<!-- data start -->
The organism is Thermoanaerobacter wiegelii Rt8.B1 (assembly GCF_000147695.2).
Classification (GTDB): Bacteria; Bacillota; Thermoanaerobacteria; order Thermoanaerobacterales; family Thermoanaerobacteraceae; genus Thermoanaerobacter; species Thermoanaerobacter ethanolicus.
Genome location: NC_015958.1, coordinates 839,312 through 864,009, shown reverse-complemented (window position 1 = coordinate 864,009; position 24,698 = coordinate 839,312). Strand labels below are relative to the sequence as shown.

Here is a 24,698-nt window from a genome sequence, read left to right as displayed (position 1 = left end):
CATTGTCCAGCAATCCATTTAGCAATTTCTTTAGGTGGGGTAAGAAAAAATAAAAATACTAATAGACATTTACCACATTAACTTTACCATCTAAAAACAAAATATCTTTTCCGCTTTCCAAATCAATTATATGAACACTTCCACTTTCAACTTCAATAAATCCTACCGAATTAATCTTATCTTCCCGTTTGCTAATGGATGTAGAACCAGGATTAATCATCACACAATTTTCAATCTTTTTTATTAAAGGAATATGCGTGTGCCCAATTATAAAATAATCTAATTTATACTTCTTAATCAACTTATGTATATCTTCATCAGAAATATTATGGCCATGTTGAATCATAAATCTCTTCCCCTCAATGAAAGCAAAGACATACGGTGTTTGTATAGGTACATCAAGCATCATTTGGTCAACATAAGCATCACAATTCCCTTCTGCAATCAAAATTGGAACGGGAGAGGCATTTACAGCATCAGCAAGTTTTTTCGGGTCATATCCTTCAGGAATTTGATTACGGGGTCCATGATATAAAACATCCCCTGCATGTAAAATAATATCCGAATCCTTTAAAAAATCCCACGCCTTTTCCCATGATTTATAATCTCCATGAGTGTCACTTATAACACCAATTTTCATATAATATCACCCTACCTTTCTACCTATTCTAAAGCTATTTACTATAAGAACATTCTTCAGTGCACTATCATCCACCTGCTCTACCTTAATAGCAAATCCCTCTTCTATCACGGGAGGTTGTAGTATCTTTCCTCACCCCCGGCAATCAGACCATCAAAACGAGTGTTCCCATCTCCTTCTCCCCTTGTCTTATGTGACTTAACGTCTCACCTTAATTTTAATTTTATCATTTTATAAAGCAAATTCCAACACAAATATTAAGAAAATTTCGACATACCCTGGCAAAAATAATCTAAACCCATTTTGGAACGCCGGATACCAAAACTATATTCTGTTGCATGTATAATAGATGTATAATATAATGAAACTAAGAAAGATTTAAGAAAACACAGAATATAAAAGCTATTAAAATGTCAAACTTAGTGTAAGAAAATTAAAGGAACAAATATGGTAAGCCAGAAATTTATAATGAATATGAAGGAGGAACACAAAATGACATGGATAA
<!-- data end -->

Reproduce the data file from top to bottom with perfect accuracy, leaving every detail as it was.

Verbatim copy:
The organism is Thermoanaerobacter wiegelii Rt8.B1 (assembly GCF_000147695.2).
Classification (GTDB): Bacteria; Bacillota; Thermoanaerobacteria; order Thermoanaerobacterales; family Thermoanaerobacteraceae; genus Thermoanaerobacter; species Thermoanaerobacter ethanolicus.
Genome location: NC_015958.1, coordinates 839,312 through 864,009, shown reverse-complemented (window position 1 = coordinate 864,009; position 24,698 = coordinate 839,312). Strand labels below are relative to the sequence as shown.

Here is a 24,698-nt window from a genome sequence, read left to right as displayed (position 1 = left end):
CATTGTCCAGCAATCCATTTAGCAATTTCTTTAGGTGGGGTAAGAAAAAATAAAAATACTAATAGACATTTACCACATTAACTTTACCATCTAAAAACAAAATATCTTTTCCGCTTTCCAAATCAATTATATGAACACTTCCACTTTCAACTTCAATAAATCCTACCGAATTAATCTTATCTTCCCGTTTGCTAATGGATGTAGAACCAGGATTAATCATCACACAATTTTCAATCTTTTTTATTAAAGGAATATGCGTGTGCCCAATTATAAAATAATCTAATTTATACTTCTTAATCAACTTATGTATATCTTCATCAGAAATATTATGGCCATGTTGAATCATAAATCTCTTCCCCTCAATGAAAGCAAAGACATACGGTGTTTGTATAGGTACATCAAGCATCATTTGGTCAACATAAGCATCACAATTCCCTTCTGCAATCAAAATTGGAACGGGAGAGGCATTTACAGCATCAGCAAGTTTTTTCGGGTCATATCCTTCAGGAATTTGATTACGGGGTCCATGATATAAAACATCCCCTGCATGTAAAATAATATCCGAATCCTTTAAAAAATCCCACGCCTTTTCCCATGATTTATAATCTCCATGAGTGTCACTTATAACACCAATTTTCATATAATATCACCCTACCTTTCTACCTATTCTAAAGCTATTTACTATAAGAACATTCTTCAGTGCACTATCATCCACCTGCTCTACCTTAATAGCAAATCCCTCTTCTATCACGGGAGGTTGTAGTATCTTTCCTCACCCCCGGCAATCAGACCATCAAAACGAGTGTTCCCATCTCCTTCTCCCCTTGTCTTATGTGACTTAACGTCTCACCTTAATTTTAATTTTATCATTTTATAAAGCAAATTCCAACACAAATATTAAGAAAATTTCGACATACCCTGGCAAAAATAATCTAAACCCATTTTGGAACGCCGGATACCAAAACTATATTCTGTTGCATGTATAATAGATGTATAATATAATGAAACTAAGAAAGATTTAAGAAAACACAGAATATAAAAGCTATTAAAATGTCAAACTTAGTGTAAGAAAATTAAAGGAACAAATATGGTAAGCCAGAAATTTATAATGAATATGAAGGAGGAACACAAAATGACATGGATAA